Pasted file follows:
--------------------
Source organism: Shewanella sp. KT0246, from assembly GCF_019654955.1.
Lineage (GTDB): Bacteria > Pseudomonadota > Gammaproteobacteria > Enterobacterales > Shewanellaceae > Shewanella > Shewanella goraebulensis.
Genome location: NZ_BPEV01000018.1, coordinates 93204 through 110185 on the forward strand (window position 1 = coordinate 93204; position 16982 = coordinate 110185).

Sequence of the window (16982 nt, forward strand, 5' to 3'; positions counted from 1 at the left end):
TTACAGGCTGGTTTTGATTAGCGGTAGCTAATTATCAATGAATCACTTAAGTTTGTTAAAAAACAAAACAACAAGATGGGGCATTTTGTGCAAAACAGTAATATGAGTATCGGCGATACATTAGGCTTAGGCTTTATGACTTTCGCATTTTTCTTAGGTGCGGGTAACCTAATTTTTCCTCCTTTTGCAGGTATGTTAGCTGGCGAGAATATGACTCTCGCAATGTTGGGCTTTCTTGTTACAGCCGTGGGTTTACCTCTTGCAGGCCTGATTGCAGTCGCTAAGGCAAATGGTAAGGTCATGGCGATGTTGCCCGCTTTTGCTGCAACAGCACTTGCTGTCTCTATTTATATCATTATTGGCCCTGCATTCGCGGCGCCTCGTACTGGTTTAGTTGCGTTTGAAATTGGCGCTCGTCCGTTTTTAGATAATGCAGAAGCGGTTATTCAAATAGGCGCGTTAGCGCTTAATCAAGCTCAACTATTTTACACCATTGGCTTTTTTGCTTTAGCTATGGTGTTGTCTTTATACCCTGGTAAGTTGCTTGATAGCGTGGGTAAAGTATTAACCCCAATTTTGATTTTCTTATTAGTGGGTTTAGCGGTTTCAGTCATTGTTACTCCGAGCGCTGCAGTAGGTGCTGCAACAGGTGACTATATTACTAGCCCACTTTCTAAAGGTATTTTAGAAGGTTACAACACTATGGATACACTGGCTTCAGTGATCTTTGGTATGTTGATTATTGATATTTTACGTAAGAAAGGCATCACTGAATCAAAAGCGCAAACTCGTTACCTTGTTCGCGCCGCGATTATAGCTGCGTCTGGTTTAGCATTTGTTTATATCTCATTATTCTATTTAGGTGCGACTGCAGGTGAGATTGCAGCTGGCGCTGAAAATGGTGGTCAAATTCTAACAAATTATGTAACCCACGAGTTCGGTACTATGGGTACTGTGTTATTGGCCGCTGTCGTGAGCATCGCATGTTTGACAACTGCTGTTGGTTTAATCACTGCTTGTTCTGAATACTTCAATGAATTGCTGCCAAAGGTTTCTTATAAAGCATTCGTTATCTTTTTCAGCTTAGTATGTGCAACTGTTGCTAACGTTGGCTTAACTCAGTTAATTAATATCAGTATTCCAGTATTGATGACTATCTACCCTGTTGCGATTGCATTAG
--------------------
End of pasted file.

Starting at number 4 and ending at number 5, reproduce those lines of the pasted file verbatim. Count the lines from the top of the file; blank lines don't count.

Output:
Sequence of the window (16982 nt, forward strand, 5' to 3'; positions counted from 1 at the left end):
TTACAGGCTGGTTTTGATTAGCGGTAGCTAATTATCAATGAATCACTTAAGTTTGTTAAAAAACAAAACAACAAGATGGGGCATTTTGTGCAAAACAGTAATATGAGTATCGGCGATACATTAGGCTTAGGCTTTATGACTTTCGCATTTTTCTTAGGTGCGGGTAACCTAATTTTTCCTCCTTTTGCAGGTATGTTAGCTGGCGAGAATATGACTCTCGCAATGTTGGGCTTTCTTGTTACAGCCGTGGGTTTACCTCTTGCAGGCCTGATTGCAGTCGCTAAGGCAAATGGTAAGGTCATGGCGATGTTGCCCGCTTTTGCTGCAACAGCACTTGCTGTCTCTATTTATATCATTATTGGCCCTGCATTCGCGGCGCCTCGTACTGGTTTAGTTGCGTTTGAAATTGGCGCTCGTCCGTTTTTAGATAATGCAGAAGCGGTTATTCAAATAGGCGCGTTAGCGCTTAATCAAGCTCAACTATTTTACACCATTGGCTTTTTTGCTTTAGCTATGGTGTTGTCTTTATACCCTGGTAAGTTGCTTGATAGCGTGGGTAAAGTATTAACCCCAATTTTGATTTTCTTATTAGTGGGTTTAGCGGTTTCAGTCATTGTTACTCCGAGCGCTGCAGTAGGTGCTGCAACAGGTGACTATATTACTAGCCCACTTTCTAAAGGTATTTTAGAAGGTTACAACACTATGGATACACTGGCTTCAGTGATCTTTGGTATGTTGATTATTGATATTTTACGTAAGAAAGGCATCACTGAATCAAAAGCGCAAACTCGTTACCTTGTTCGCGCCGCGATTATAGCTGCGTCTGGTTTAGCATTTGTTTATATCTCATTATTCTATTTAGGTGCGACTGCAGGTGAGATTGCAGCTGGCGCTGAAAATGGTGGTCAAATTCTAACAAATTATGTAACCCACGAGTTCGGTACTATGGGTACTGTGTTATTGGCCGCTGTCGTGAGCATCGCATGTTTGACAACTGCTGTTGGTTTAATCACTGCTTGTTCTGAATACTTCAATGAATTGCTGCCAAAGGTTTCTTATAAAGCATTCGTTATCTTTTTCAGCTTAGTATGTGCAACTGTTGCTAACGTTGGCTTAACTCAGTTAATTAATATCAGTATTCCAGTATTGATGACTATCTACCCTGTTGCGATTGCATTAG